Walking up the stone path Gabby tried the door. It was locked tight. She’d hoped the years would have rusted the hinges or that previous intruders would have left her an entrance, but there was no luck. Going deeper into the woods, she peered in each darkened window and soon found herself behind the house, which proved to be wide but narrow. The cliff it sat upon was small and any additional rooms would have taken up the entire back yard. Instead the owners had set up white stone benches around a small pond and rose bushes. Nestled amongst the thorns was a small ornament of Pan playing a fife and peering into the water. Gabby could smell lilacs, but it would be months before the trees would bloom.
Her phone beeped and she checked her calendar.
-A reminder to get an electrician to ground the outlets.-
She had, in fact, remembered to call him, he would be at her house in ten minutes. Getting up to leave her eye caught movement in the window of the widow’s peak. Straining to see Gabby balanced on her tippy toes, there was no one there. Sticking her ear buds back into her ears she bolted for her house, skidding down the mountain in a treacherous shortcut.
The electrician had cancelled. She unpacked three boxes and found a recipe online for vegetarian goulash. She washed their Hawks jerseys and packed the cooler for tailgating. There was nothing else to do, well nothing that could be done in the thirty minutes she had until Mac came home. Flipping on her computer Gabby circled the machine, thinking about cookies and browser histories. She opened Google, then skimmed TMZ and Apartment Therapy, then re-opened Google. Her morning adventure had produced an address for the house. Number 1605. A foundation cornerstone had even produced a date. The place was built in 1856. Gabby tapped her finger on the keyboard trying to select her strokes. Presuming that road had once connected to Anderson Drive, the main road which now led a quarter mile up the bluff, it would be 1605 Anderson Drive. Gabby typed ferociously. Nothing.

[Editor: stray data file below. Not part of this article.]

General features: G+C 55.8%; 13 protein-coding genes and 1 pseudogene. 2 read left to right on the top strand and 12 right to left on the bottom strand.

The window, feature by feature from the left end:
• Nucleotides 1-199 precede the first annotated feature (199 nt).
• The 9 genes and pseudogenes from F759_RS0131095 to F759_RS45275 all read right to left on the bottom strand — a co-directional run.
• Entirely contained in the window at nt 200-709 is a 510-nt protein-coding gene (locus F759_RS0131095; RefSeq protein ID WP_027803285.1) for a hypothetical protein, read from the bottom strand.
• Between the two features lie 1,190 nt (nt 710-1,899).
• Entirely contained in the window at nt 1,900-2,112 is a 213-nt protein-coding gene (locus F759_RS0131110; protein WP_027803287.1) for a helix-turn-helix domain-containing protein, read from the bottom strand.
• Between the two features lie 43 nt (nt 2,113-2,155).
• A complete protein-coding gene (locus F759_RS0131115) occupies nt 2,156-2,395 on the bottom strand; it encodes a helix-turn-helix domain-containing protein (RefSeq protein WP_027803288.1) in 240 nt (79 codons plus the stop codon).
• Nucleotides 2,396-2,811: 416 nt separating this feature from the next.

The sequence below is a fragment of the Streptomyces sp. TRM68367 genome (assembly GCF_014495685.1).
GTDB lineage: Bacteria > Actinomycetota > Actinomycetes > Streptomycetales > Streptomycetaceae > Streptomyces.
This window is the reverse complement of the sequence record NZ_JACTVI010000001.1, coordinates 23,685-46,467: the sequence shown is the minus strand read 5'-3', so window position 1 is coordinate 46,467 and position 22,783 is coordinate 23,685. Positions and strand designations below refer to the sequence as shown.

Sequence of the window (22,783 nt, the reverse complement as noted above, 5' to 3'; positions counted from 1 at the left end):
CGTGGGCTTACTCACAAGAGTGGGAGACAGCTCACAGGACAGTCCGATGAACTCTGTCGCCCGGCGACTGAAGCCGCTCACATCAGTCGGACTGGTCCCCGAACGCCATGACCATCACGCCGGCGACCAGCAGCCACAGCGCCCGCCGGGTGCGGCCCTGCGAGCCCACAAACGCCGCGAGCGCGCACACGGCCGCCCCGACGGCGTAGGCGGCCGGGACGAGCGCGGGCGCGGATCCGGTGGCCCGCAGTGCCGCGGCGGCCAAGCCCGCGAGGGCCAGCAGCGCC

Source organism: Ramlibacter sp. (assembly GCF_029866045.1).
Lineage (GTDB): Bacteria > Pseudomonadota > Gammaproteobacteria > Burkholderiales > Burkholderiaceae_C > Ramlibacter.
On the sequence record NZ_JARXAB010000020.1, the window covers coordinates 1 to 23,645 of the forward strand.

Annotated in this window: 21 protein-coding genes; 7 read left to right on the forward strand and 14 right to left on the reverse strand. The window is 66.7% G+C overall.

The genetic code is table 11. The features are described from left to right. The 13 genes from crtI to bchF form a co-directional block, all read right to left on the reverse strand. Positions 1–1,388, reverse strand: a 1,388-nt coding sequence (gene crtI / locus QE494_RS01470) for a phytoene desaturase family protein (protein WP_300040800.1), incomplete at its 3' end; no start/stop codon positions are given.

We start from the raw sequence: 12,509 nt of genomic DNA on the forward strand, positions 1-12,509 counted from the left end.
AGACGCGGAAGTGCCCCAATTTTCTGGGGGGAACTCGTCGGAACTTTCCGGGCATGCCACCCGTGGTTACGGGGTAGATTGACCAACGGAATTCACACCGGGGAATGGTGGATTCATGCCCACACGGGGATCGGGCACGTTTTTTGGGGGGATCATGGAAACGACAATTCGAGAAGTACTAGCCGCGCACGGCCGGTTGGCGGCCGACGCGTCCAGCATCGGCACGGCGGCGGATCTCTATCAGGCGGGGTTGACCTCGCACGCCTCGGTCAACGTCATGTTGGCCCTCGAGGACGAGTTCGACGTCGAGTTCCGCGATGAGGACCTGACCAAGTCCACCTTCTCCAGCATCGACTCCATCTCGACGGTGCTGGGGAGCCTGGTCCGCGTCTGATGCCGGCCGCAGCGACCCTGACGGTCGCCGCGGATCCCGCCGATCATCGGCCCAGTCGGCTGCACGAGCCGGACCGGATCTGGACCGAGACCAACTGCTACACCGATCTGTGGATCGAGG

The local library offered digitized editions of the Morgun Gazette from 1843 – 1925 but they were impossible to search. Searches returned random symbols and her browser complained of an error more times than not.
“H-A-W-K-S Go!” Mac screamed from the hallway as he threw down his work duffel and continued the chant. Scooping Gabby into his arms he kissed her and grabbed his jersey. “Homecoming weekend. Doesn’t get much better than that!”
Mac had always been a sucker for traditions; it was one of the first things Gabby loved about him. He was already loading the car with coolers of beer and bags of hot dogs and fixins.
The Cliffwood High School Hawks were undefeated the past two seasons. Their rival, the Panthers, had been champion for the forty-five years before that. To say the town was obsessed with the outcome of the homecoming game was putting it mildly. Main Street had already been renamed Mainard Street in honor of the victorious coach who drank for free in every bar and enjoyed every moment of his small time celebrity. Mac rubbed Henri the mascot for good luck. Gabby grabbed the beak and whispered inside, “Want a beer Bryce?”